Almost half of people believe they will be fit and healthy enough to remain in work until 70, research has suggested. With National Fitness Day looming later this month, it is imperative that employers therefore communicate “use it or lose it” health promotion messages around maintaining fitness and health.
Employee health and wellbeing – the “fit to work” challenge for ageing workers
Almost half of people believe they will be fit and healthy enough still to be working at the age of 70, a survey has suggested, highlighting the challenge facing employers in terms of helping and enabling our ageing workforce to do just that.
The survey by Aegon concluded that more than a quarter (26.9%) of people expected still to be working either full or part time at the age of 70, with men (27.5%) more likely to assume they would still be in work at this age than women (24.5%).
Nearly half (45%) said they expected to be fit and healthy enough to stay in work, nearly two thirds (65.7%) expected still to be physically active, and 62.6% believed they would be still be mentally agile.
Aegon pensions director Steven Cameron said: “Many people are choosing to keep working and earning, perhaps by cutting back their hours gradually, even once they’ve started taking their pension.
“The UK government’s introduction of pension freedoms and banning employers from having a fixed retirement age has made it easier for more people in the UK to choose to work past traditional retirement ages.”
The Aegon research echoes a report by Prudential published in June, which concluded that half of people due to reach state pension age are also planning to stay in employment rather than retire, with more than half (54%) also believing they will be physically and mentally able to do this.
Accommodating older workers
However, this assumption of being both physically and mentally “fit” enough to work into older age poses a number of challenges for employers. Not least there is the question of how to ensure that work, and the workplace, can accommodate these older workers to realise this ambition of working into later life.
For example, it is likely employers will need to recognise that they may increasingly be needing to adjust workplaces, almost as standard, to accommodate older workers with chronic or long-term health conditions.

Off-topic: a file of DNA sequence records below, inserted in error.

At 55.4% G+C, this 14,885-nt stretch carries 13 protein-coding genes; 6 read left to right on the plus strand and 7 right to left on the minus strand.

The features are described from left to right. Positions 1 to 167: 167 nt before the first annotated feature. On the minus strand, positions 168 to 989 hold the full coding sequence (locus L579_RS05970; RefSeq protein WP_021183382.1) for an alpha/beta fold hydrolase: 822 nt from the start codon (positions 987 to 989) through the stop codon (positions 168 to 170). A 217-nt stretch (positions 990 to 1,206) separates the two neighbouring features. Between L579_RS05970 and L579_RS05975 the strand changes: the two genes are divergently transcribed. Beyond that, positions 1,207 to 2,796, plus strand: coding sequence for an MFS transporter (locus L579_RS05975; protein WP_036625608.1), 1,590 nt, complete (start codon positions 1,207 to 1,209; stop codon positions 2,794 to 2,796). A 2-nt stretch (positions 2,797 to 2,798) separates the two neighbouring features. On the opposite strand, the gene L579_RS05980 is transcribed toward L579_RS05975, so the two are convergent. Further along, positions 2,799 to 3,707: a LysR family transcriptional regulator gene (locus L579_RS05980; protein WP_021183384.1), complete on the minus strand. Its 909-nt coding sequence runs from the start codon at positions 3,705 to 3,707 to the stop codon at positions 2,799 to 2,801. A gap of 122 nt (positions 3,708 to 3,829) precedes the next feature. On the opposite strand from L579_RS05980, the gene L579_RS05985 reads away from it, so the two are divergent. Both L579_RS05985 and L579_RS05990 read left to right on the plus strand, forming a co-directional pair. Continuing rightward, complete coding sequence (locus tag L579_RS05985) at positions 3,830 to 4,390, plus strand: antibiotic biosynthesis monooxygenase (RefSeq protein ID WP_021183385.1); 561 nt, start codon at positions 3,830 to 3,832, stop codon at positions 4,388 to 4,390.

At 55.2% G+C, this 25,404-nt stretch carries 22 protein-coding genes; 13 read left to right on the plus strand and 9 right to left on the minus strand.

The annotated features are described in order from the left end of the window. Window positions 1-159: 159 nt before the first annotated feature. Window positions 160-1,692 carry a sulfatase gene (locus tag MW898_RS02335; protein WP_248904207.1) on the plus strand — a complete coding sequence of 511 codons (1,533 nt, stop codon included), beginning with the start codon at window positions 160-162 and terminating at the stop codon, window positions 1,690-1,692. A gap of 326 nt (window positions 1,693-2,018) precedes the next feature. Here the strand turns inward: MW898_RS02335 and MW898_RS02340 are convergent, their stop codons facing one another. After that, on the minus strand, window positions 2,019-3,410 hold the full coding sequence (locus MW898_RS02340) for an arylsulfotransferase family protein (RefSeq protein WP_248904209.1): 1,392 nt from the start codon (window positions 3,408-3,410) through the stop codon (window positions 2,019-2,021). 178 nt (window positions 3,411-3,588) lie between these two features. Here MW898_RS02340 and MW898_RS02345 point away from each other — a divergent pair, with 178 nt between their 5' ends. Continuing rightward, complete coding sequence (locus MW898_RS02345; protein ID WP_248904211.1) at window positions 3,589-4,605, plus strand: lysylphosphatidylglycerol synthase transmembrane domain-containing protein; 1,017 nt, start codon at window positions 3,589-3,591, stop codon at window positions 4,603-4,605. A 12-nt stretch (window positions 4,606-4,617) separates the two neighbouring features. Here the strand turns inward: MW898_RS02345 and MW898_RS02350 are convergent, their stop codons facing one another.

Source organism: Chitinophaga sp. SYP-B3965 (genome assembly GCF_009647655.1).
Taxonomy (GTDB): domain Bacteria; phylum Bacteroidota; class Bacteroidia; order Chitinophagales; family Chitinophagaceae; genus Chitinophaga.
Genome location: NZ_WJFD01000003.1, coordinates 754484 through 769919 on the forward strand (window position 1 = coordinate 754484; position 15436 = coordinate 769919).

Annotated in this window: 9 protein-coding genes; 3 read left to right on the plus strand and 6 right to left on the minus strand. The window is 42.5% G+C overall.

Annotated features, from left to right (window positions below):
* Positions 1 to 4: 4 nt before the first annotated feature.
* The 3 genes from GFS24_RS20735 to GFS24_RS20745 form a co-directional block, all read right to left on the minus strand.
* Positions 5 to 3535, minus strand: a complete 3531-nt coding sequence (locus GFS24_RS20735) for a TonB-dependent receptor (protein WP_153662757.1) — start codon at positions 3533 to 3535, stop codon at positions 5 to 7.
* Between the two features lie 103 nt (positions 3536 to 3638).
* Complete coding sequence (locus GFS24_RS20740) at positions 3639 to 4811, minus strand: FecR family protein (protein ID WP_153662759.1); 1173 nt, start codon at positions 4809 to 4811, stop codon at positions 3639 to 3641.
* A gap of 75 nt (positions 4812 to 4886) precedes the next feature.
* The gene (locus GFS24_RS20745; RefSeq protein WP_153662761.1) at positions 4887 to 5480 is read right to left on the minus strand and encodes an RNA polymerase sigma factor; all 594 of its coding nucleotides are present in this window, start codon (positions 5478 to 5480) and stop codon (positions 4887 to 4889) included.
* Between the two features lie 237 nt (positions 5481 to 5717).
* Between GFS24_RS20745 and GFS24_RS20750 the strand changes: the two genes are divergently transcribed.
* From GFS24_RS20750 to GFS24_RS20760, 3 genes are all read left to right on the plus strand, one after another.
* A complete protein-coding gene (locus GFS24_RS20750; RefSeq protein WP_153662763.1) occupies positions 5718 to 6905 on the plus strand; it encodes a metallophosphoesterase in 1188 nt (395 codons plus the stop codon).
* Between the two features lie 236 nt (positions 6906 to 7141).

This was something highlighted by Sarah Newton, minister for disabled people, health and work, over the summer when, on a visit to the charity Arthritis Research in London, she urged employers across the country to make workplace adjustments for people with arthritis and other musculoskeletal conditions.
What, then, can employers do about this looming challenge?
First, it is simply about being proactive around “use it or lose” health promotion, activity and fitness messages, for example linking into calendar markers such as National Fitness Day, which takes place later this month, on 26 September.
Second, it is about, as far as is realistic, being prepared to be flexible around adjusting workplaces and duties so as to accommodate those who, whether temporarily or permanently, have lower physical and mental fitness yet can still make a valuable contribution.
Fast-track physio and EAPs
Third, it is about ensuring that, where appropriate, employees are able to access the fast-track physiotherapy, occupational therapy and mental health support (perhaps through access to an EAP) that will enable them to carry on working and being productive into older age.
This, in turn, is likely to mean employers and employees having access to proactive occupational health provision, as OH is the most likely to be able to offer the expertise to co-ordinate and oversee this sort of provision, support and guidance.
Therefore, the financial, moral and business case for investing in occupational health – as highlighted recently by the Society of Occupational Medicine – is only likely to become more compelling as time goes on and the challenges of managing, supporting and retaining an ageing workforce become ever-more apparent.
As Dr Lucy Wright, Chief Medical Officer at Optima Health, has highlighted: “The gradual ageing of our workforce has been apparent for some time now, but is a challenge that employers, increasingly, will need to engage with.
“The fact so many workers, rightly or wrongly, assume they will be able to work deep into older age creates both a challenge and an opportunity for employers. It is an opportunity because it means there is potentially a valuable, experienced talent pipeline of people that employers may be able to tap into. But it is a challenge because employers may need to work hard to adjust and accommodate these older workers from a health and productivity perspective.
“The expertise of occupational health, and the multidisciplinary support it can bring to bear, can be a vital element within this mix. Therefore, over time, the business case for investing in occupational health provision may become even more compelling,” she adds.